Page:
“Alice, I have received a complaint from a patient that you may have committed a privacy breach,” said the clinic manager.
You told me what happened. You did not follow our clinic policies and procedures properly when you left messages for the patient about her follow-up healthcare appointments.
I want to work with you to review and improve our office procedures and training so that this does not happen again.
I also want you to take our privacy awareness training. We provide this training for all new employees during orientation. Sometimes we each need a refresher to remind us how we can maintain privacy, confidentiality, and security of our patients’ information each day.
Alice, you are a good employee I believe that you want to do your job better. Privacy of our patients' information is very important. Our policies and procedures help us to ensure that we are doing our jobs well. This is your warning; if this type of error happens again, I will need to take additional disciplinary steps.
If you have any questions, please talk to me, your supervisor or our Privacy Officer.”
Privacy breaches happen.
Healthcare providers are responsible to ensure that employees understand their roles and responsibilities. When a breach happens, we need to contain the breach, correct the problem, and prevent it from happening again.
[clickToTweet tweet=”Do you have an office policy about when and how you should leave telephone messages for patients?” quote=”Privacy awareness training will prevent breaches and may be used as part of the strategy to prevent recurrence.”]
Privacy awareness training happens throughout the year. Informal training that is timely – say, the news item of the latest privacy breach – are great opportunities to reinforce key messages. Use ‘what if that happened to us, what would we do?’ to discuss lessons learned and improve your current practices, if necessary.
Review near-miss privacy and security incidents in your practice. This is the ideal time to discuss and fix potential problems before they become breaches.
The Privacy Officer may create and deliver the training and will monitor, supervise, and support the training.
Use a variety of written and multi-media content like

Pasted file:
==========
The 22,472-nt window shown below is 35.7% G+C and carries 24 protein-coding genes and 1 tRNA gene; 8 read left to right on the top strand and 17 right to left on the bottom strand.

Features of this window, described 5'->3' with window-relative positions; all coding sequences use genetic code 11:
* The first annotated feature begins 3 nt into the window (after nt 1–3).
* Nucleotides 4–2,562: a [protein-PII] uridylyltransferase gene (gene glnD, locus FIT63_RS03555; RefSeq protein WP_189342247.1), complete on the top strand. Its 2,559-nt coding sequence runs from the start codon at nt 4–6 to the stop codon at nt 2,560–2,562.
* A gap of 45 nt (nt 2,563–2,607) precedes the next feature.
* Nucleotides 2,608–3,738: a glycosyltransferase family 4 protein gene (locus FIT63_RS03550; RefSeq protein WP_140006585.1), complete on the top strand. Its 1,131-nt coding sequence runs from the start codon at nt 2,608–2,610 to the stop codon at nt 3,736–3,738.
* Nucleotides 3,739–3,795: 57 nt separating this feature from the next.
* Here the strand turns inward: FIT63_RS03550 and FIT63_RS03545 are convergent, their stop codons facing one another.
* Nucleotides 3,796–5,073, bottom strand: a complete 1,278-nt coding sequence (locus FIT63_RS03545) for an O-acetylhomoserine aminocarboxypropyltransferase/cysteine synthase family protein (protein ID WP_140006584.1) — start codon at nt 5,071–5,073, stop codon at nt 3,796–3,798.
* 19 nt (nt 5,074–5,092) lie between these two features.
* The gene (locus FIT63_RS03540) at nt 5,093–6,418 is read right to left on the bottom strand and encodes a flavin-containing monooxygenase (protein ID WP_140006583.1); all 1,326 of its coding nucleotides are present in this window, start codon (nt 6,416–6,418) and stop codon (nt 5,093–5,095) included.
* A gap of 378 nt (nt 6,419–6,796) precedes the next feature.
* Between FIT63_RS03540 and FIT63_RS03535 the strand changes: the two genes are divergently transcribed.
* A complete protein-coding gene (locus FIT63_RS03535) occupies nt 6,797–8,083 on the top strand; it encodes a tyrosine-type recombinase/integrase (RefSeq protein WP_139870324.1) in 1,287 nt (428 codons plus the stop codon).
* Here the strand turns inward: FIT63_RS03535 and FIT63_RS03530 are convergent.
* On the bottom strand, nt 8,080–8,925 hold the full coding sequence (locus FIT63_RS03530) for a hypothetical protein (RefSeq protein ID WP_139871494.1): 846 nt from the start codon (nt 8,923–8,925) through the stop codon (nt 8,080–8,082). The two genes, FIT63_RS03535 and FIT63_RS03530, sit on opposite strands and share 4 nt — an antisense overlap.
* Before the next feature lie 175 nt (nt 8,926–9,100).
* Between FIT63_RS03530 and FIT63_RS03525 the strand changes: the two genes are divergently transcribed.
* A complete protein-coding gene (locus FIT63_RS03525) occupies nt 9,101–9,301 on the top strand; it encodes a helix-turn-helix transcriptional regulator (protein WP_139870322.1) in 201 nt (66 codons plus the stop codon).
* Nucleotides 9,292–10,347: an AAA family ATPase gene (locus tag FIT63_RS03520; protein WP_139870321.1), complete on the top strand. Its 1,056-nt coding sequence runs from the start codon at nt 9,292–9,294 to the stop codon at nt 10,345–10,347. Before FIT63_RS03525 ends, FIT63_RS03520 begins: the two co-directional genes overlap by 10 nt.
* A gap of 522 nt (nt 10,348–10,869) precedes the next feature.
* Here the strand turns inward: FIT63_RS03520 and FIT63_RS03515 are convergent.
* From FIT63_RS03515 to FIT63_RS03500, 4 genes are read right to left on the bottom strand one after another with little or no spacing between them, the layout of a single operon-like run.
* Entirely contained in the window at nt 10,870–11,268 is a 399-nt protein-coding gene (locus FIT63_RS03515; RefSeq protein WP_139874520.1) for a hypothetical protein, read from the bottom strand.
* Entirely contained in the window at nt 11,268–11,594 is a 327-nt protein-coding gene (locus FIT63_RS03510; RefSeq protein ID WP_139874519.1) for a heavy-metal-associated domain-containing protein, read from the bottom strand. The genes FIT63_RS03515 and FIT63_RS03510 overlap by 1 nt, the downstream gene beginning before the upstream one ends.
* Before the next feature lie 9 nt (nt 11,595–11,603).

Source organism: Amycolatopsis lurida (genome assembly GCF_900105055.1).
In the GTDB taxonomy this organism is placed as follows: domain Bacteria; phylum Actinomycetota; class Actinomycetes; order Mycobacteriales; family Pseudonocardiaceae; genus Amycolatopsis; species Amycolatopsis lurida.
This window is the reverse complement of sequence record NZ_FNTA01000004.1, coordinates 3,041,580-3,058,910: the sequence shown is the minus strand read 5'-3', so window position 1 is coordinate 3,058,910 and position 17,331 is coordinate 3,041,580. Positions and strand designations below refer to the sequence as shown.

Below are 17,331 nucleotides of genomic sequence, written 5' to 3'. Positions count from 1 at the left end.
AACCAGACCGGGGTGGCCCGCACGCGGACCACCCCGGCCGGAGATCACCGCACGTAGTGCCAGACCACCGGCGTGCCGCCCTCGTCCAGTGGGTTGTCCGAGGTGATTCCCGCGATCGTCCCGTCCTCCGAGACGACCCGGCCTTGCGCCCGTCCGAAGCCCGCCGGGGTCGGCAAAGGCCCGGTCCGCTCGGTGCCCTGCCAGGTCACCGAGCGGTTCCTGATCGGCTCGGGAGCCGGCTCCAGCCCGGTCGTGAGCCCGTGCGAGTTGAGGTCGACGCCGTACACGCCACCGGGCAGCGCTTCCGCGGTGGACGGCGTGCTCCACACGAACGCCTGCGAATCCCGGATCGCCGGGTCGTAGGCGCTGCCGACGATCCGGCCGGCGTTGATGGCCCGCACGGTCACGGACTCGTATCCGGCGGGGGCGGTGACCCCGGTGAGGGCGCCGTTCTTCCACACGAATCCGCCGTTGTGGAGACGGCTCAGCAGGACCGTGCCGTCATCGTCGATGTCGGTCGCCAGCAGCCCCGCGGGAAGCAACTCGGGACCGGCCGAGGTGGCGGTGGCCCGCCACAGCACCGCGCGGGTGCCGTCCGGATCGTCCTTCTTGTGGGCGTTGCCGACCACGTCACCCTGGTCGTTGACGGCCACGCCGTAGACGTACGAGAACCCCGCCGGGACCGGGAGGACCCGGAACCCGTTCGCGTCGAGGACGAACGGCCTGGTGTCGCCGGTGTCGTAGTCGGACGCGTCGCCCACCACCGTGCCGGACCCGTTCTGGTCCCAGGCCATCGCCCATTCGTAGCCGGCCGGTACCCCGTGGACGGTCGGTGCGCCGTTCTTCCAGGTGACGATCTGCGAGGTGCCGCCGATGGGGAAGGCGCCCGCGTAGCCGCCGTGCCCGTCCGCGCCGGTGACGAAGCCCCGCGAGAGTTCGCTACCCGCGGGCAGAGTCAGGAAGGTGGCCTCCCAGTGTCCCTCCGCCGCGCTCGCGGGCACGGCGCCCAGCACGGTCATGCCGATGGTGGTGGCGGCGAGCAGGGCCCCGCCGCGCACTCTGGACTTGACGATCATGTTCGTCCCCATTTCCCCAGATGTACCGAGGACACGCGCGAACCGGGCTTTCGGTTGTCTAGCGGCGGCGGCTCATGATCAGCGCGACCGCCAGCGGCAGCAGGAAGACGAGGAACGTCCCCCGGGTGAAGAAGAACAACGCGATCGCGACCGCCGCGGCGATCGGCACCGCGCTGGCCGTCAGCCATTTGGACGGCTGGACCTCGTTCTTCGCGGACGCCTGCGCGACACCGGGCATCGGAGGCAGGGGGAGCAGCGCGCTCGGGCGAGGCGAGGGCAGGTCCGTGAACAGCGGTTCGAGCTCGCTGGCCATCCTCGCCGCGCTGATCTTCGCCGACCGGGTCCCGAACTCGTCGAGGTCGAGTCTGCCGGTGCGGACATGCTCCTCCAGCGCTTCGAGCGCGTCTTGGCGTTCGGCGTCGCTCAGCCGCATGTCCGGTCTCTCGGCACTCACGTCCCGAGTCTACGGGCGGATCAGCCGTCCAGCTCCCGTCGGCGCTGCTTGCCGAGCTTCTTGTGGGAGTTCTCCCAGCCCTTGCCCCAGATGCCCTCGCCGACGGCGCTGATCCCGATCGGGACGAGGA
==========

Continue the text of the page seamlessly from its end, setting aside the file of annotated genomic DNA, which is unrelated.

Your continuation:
lunch ‘n learn discussions
to reinforce key messages. People love games, challenges, and cyber competitions, too, as a way to create variety and interest in privacy and security.
Privacy awareness training alone won’t guarantee that mistakes or errors in judgement won’t happen, but the healthcare provider and employer are legally responsible to take reasonable steps prevent privacy and security breaches.
Do you have a privacy awareness training program for your healthcare practice?discipline, health care, healthcare, healthcare provider, primary healthcare, privacy, privacy awareness, privacy breach, privacy breach sanctions, training
If you access personal health information without authorization, this is a privacy breach.
You can be charged with a fine under the HIA and can face penalties, fines, and sanctions from your professional association.
How frequently are people being charged under the Health Information Act in Alberta for improper access to health information?
“This year alone, there has been one conviction and two charges for improper access of health information. The office is also investigating more than a dozen cases, and they all have the potential to become offence investigations.” Medical record privacy breaches an ‘epidemic' in Alberta,' says commissioner CBC News Posted Oct 15, 2015.
An investigation by the Alberta Office of the Information and Privacy Commissioner (OIPC) has resulted in 26 charges being laid against an individual under the Health Information Act (HIA) as reported in a OIPC News Release December 1, 2015. An incident at the Alberta Children’s Hospital in Calgary was reported by Alberta Health Services to the OIPC. The OIPC conducted an investigation and upon completion of the investigation charges were laid against the individual who allegedly gained access to health information in contravention of HIA.
This is the sixth time charges have been laid under provisions of HIA. The maximum penalty for each offence is $50,000.
Who is a custodian?